The Standard of Review in WTO Dispute Settlement
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The Standard of Review in WTO Dispute Settlement

Critique and Development

Ross Becroft

This detailed book critiques how the World Trade Organization scrutinizes domestic measures to determine compliance with the WTO Agreements. This scrutiny, known as the standard of review, is particularly relevant when WTO panels are examining measures involving controversial domestic policy issues. The author argues that the current WTO standard of review is inadequate and a flexible standard based on the responsibilities that WTO members have retained for themselves under the WTO Agreements is preferable. This new standard of review would better reflect the autonomy contemplated for members under the WTO rules and reduce scope for the contention that the WTO overreaching its mandate.
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Chapter 5: Modification of the General Standard of Review

Ross Becroft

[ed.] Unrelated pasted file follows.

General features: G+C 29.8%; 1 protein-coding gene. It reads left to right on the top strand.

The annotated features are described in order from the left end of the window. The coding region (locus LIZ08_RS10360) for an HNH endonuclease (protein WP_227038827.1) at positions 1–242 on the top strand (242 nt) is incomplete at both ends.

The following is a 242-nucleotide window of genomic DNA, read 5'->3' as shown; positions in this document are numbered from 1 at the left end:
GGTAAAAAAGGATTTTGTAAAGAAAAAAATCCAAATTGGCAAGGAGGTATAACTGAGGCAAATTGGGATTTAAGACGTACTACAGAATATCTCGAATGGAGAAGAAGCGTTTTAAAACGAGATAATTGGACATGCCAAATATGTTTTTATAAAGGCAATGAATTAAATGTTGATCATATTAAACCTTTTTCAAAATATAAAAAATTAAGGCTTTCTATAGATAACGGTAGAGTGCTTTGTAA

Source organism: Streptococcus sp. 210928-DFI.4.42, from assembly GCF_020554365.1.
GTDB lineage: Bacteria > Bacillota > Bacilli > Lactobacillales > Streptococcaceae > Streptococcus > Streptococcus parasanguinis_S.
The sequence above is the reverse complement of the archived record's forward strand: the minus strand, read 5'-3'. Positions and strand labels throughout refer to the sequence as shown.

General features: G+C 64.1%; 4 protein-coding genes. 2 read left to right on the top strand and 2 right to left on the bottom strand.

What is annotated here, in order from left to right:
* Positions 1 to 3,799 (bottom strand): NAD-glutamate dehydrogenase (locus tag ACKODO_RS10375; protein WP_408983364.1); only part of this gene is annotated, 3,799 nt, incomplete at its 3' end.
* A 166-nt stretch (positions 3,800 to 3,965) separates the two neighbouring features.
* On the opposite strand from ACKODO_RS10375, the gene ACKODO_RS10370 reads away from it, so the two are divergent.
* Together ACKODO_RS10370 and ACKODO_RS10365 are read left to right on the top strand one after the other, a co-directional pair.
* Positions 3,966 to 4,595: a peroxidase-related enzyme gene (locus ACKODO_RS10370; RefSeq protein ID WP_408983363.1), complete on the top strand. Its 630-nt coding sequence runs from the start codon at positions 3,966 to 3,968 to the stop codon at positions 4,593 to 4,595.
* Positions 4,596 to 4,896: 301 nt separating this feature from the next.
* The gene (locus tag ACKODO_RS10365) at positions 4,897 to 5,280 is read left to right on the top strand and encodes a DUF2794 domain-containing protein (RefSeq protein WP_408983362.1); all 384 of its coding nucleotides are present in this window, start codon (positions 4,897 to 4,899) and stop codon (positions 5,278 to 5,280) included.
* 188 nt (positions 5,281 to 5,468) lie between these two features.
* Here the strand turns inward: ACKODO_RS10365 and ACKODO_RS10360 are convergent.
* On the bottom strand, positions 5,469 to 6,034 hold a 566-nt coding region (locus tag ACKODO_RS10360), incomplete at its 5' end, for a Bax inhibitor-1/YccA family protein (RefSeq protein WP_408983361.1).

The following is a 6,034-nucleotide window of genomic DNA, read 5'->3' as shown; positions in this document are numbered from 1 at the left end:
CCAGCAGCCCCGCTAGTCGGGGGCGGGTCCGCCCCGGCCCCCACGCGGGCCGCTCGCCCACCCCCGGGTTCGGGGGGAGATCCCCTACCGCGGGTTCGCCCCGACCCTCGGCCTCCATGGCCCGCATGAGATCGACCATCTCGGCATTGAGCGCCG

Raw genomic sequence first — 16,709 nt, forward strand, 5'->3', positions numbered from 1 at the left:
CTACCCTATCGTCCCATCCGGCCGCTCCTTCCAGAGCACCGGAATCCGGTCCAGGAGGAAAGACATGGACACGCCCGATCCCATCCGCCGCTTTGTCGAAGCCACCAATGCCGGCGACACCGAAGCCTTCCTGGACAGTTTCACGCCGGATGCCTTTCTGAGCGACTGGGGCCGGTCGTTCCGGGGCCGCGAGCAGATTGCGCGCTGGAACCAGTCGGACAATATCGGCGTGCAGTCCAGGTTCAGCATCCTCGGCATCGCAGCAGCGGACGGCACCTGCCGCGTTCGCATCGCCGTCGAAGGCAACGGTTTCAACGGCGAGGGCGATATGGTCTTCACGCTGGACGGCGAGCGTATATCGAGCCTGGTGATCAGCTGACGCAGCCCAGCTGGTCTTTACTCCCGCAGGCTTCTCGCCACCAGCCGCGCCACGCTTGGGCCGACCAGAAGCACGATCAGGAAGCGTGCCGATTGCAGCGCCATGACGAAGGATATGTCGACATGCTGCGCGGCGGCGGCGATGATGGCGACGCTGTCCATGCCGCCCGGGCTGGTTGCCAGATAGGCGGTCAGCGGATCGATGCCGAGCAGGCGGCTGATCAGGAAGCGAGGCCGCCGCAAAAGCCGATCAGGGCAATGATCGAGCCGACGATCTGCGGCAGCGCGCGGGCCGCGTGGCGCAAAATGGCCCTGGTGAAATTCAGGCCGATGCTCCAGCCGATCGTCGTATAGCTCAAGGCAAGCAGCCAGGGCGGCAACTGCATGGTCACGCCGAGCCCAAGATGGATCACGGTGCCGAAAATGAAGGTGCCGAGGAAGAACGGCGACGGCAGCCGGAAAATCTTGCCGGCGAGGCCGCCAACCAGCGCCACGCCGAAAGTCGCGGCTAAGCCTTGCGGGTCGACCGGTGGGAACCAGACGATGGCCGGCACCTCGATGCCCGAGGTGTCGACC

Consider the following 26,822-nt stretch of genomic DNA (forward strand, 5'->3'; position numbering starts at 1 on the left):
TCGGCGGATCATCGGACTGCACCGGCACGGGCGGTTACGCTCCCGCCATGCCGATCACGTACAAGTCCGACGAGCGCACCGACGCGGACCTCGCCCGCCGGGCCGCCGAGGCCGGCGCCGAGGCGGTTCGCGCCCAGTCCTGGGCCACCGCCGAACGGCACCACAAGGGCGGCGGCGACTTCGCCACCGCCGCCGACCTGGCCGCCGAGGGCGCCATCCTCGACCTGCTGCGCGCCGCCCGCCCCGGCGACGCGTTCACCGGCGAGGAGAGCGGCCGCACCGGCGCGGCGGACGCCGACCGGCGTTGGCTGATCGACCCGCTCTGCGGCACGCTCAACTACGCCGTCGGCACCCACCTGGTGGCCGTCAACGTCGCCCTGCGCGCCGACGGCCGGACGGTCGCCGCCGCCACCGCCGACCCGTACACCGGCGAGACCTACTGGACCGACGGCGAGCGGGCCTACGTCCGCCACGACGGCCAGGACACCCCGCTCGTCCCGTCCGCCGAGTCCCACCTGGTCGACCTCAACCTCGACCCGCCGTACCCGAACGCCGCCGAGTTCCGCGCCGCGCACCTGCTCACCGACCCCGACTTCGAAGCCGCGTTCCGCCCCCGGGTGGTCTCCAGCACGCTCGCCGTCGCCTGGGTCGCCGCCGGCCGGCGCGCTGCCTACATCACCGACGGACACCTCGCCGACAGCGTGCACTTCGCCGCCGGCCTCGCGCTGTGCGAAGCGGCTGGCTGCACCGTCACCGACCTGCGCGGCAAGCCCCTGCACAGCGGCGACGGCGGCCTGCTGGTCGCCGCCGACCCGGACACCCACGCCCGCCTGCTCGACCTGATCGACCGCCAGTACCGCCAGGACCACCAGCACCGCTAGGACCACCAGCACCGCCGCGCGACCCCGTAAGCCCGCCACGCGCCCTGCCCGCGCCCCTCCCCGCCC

5.1 INTRODUCTION In Chapter 4, a new test for a general standard of review was described and arguments for its adoption were given. This general standard advantages stakeholders in WTO disputes in that it provides a clear and uniform approach to the panel review process. It is also relatively intrusive and undeferential, thereby ensuring that panels are not prevented from being in a position to determine whether measures comply with WTO obligations. In short, the general standard is an appropriate form of review to apply in many WTO disputes. However, the WTO Agreements deal with very diverse subjects, and the measures under review, as well as the procedures giving rise to them, are also extremely diverse.1 This suggests that a general standard of review may not be appropriate in all cases. There are aspects of this diversity of subject matter that support the idea that there should be some kind of ‘tailoring’ of the standard of review. From a practical standpoint, panels may not have the resources to examine the veracity of raw or technical evidence in certain trade remedy matters in order to satisfy the general standard.2 Further, the general standard may not be appropriate in cases where it may duplicate scrutiny that has already been carried out by a domestic authority.3 There are also broader policy questions about the need for differential approaches to review for agreements that deal with ‘core’ issues like tariff reductions versus agreements that provide for newer types of obligations, such as in the...

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